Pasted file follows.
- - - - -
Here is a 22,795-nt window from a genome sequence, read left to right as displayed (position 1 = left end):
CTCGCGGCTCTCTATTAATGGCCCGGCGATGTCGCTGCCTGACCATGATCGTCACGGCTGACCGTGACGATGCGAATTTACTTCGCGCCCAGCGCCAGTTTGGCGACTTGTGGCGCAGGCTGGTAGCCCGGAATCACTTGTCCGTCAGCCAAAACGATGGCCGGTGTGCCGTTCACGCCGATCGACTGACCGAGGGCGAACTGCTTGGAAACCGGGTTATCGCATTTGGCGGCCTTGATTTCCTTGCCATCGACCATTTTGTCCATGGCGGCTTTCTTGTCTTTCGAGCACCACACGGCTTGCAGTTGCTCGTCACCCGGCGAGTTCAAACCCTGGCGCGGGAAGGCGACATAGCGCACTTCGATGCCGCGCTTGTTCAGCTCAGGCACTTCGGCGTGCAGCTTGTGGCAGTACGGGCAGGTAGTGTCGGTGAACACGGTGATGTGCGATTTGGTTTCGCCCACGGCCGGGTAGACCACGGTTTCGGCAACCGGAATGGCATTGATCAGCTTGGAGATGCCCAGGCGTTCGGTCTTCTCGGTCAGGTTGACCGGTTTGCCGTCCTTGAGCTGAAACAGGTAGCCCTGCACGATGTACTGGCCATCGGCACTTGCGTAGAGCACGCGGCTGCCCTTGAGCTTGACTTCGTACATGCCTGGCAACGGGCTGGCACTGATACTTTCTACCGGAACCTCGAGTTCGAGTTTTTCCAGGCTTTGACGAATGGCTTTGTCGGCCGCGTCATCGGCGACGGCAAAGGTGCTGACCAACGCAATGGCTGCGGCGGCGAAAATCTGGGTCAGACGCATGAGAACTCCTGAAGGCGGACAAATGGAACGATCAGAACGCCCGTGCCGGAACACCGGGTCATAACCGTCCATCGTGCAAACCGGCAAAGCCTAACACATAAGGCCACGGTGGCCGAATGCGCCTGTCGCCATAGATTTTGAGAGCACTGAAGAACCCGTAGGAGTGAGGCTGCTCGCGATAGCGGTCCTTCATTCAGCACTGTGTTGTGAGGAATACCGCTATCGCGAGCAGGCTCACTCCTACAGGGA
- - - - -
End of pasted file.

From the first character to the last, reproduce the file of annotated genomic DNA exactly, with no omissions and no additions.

Here is a 22,795-nt window from a genome sequence, read left to right as displayed (position 1 = left end):
CTCGCGGCTCTCTATTAATGGCCCGGCGATGTCGCTGCCTGACCATGATCGTCACGGCTGACCGTGACGATGCGAATTTACTTCGCGCCCAGCGCCAGTTTGGCGACTTGTGGCGCAGGCTGGTAGCCCGGAATCACTTGTCCGTCAGCCAAAACGATGGCCGGTGTGCCGTTCACGCCGATCGACTGACCGAGGGCGAACTGCTTGGAAACCGGGTTATCGCATTTGGCGGCCTTGATTTCCTTGCCATCGACCATTTTGTCCATGGCGGCTTTCTTGTCTTTCGAGCACCACACGGCTTGCAGTTGCTCGTCACCCGGCGAGTTCAAACCCTGGCGCGGGAAGGCGACATAGCGCACTTCGATGCCGCGCTTGTTCAGCTCAGGCACTTCGGCGTGCAGCTTGTGGCAGTACGGGCAGGTAGTGTCGGTGAACACGGTGATGTGCGATTTGGTTTCGCCCACGGCCGGGTAGACCACGGTTTCGGCAACCGGAATGGCATTGATCAGCTTGGAGATGCCCAGGCGTTCGGTCTTCTCGGTCAGGTTGACCGGTTTGCCGTCCTTGAGCTGAAACAGGTAGCCCTGCACGATGTACTGGCCATCGGCACTTGCGTAGAGCACGCGGCTGCCCTTGAGCTTGACTTCGTACATGCCTGGCAACGGGCTGGCACTGATACTTTCTACCGGAACCTCGAGTTCGAGTTTTTCCAGGCTTTGACGAATGGCTTTGTCGGCCGCGTCATCGGCGACGGCAAAGGTGCTGACCAACGCAATGGCTGCGGCGGCGAAAATCTGGGTCAGACGCATGAGAACTCCTGAAGGCGGACAAATGGAACGATCAGAACGCCCGTGCCGGAACACCGGGTCATAACCGTCCATCGTGCAAACCGGCAAAGCCTAACACATAAGGCCACGGTGGCCGAATGCGCCTGTCGCCATAGATTTTGAGAGCACTGAAGAACCCGTAGGAGTGAGGCTGCTCGCGATAGCGGTCCTTCATTCAGCACTGTGTTGTGAGGAATACCGCTATCGCGAGCAGGCTCACTCCTACAGGGA